Photography in Turkey began in the late nineteenth century.

History

19th century photography

Already in the 1870s printing companies were using photography in major coastal cities to document buildings and monuments for the municipal government, and to produce postcards for tourists. In this way cities like Smyrna (Izmir) and Trebizond (Trabzon) were documented in the late 19th century. The majority of these photographers and postcard editors were Greeks, Armenians and Italians. Outside Constantinople photography first took off in Trabzon. A photographer of Russian origin called Yermakof opened a photostudio in the city in 1868.[1] Hatchik Tcholakian was an Armenian photographer who opened his studio in Trabzon in the 1870s. However, there were Turks active in the business as well. Kitabi Hamdi Efendi (Bookseller Hamdi), the Turkish owner of a printing house in Trabzon, was publishing his photographs (and those of others), and he sold photo cameras as well. Another Turkish photographer and postcard editor who was active from the late 19th century in Trabzon was Osman Nouri.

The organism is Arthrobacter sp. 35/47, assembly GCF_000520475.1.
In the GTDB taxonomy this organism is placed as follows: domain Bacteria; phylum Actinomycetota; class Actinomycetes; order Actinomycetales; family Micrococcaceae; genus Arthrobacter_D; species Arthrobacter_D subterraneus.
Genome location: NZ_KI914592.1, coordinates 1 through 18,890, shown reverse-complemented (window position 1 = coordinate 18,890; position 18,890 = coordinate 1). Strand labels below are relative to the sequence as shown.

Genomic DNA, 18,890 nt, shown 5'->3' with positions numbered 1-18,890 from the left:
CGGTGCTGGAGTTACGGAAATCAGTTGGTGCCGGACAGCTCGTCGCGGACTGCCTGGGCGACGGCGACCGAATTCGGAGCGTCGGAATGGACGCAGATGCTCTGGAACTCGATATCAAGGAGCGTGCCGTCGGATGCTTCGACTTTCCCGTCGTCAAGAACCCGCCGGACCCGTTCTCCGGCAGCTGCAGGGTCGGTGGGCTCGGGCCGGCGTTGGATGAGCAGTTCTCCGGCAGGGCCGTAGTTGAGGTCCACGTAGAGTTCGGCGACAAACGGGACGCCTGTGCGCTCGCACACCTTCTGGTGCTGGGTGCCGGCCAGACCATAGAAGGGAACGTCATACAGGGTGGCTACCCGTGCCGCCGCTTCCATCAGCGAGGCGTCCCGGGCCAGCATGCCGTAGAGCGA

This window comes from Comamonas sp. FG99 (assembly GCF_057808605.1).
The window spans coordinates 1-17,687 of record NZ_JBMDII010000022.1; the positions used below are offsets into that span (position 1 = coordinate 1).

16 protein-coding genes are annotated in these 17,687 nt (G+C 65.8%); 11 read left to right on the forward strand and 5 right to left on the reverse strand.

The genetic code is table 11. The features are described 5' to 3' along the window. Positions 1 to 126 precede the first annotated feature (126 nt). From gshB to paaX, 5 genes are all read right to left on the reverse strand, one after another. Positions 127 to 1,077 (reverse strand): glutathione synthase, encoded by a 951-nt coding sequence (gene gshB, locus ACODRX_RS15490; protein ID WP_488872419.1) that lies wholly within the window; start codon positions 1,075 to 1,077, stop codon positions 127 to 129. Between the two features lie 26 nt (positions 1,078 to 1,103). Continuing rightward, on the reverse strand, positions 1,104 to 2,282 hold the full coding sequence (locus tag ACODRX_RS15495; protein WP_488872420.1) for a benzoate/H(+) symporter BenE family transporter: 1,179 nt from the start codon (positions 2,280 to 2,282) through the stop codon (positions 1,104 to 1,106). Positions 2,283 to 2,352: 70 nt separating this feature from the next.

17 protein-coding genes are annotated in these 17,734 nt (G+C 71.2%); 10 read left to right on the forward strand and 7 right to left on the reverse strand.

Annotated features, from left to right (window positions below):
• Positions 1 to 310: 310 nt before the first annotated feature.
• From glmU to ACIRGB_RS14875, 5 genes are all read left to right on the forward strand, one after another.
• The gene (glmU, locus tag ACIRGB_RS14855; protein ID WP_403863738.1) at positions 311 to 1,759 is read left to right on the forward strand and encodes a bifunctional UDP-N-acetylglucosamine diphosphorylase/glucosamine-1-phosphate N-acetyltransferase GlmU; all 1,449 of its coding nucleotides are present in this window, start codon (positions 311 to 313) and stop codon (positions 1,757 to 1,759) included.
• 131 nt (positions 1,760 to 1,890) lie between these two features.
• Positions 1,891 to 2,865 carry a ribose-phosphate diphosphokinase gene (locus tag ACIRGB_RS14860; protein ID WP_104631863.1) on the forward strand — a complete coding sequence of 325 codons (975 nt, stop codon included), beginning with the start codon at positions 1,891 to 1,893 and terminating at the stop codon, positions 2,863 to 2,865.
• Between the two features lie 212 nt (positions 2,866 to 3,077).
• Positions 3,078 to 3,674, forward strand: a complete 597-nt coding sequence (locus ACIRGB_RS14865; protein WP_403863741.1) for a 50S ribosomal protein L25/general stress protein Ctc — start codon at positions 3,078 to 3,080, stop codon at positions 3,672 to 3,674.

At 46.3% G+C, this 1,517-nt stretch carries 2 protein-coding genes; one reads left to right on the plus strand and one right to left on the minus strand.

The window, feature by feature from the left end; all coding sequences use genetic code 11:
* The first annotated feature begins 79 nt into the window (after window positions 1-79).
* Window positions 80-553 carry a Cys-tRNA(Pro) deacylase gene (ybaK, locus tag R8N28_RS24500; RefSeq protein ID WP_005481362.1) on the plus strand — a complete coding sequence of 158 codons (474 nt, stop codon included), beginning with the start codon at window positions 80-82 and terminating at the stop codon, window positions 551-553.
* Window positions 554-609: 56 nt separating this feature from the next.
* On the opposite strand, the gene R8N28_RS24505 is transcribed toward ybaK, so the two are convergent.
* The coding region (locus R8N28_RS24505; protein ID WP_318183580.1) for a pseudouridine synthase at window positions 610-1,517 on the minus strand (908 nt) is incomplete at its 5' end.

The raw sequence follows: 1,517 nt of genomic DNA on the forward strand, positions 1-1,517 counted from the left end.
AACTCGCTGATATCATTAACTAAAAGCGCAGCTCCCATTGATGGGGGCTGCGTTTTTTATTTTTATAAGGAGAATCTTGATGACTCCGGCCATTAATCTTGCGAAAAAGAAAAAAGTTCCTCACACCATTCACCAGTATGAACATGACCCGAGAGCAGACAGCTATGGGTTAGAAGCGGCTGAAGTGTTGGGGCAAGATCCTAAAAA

One of the first Turkish photographers by profession was Rahmizâde Bâhâeddin Bediz who opened his photostudio in Crete and later in Istanbul. He was active also in the first half of 20th century as a pioneer photographer in Turkey.

Further, as one of the earliest photographers in Turkey, Pascal Sébah, who was born in Istanbul, but not fully Turkish, had his photostudio in Istanbul.

Early 20th century

Further, Othmar Pferschy, non-Turkish photographer, opened his photo studio in Istanbul in 1931 and actively took documentary photographs.

Late 20th century and 21st century

In this period, there are emerging numerous Turkish photographers active in and outside of Turkey.

Notable photographers

Non-Turkish photographers active in Turkey

Institutions

References

  1. ^ Unisentified Armenian Boy and Mother (1890s) Web-page on photograph of Armenians in Trabzon
  2. ^ "Ara Güler'in Hayatı" (in Turkish). fotograf.net. Archived from the original on 29 November 2009. Retrieved 2017-05-13.

Further reading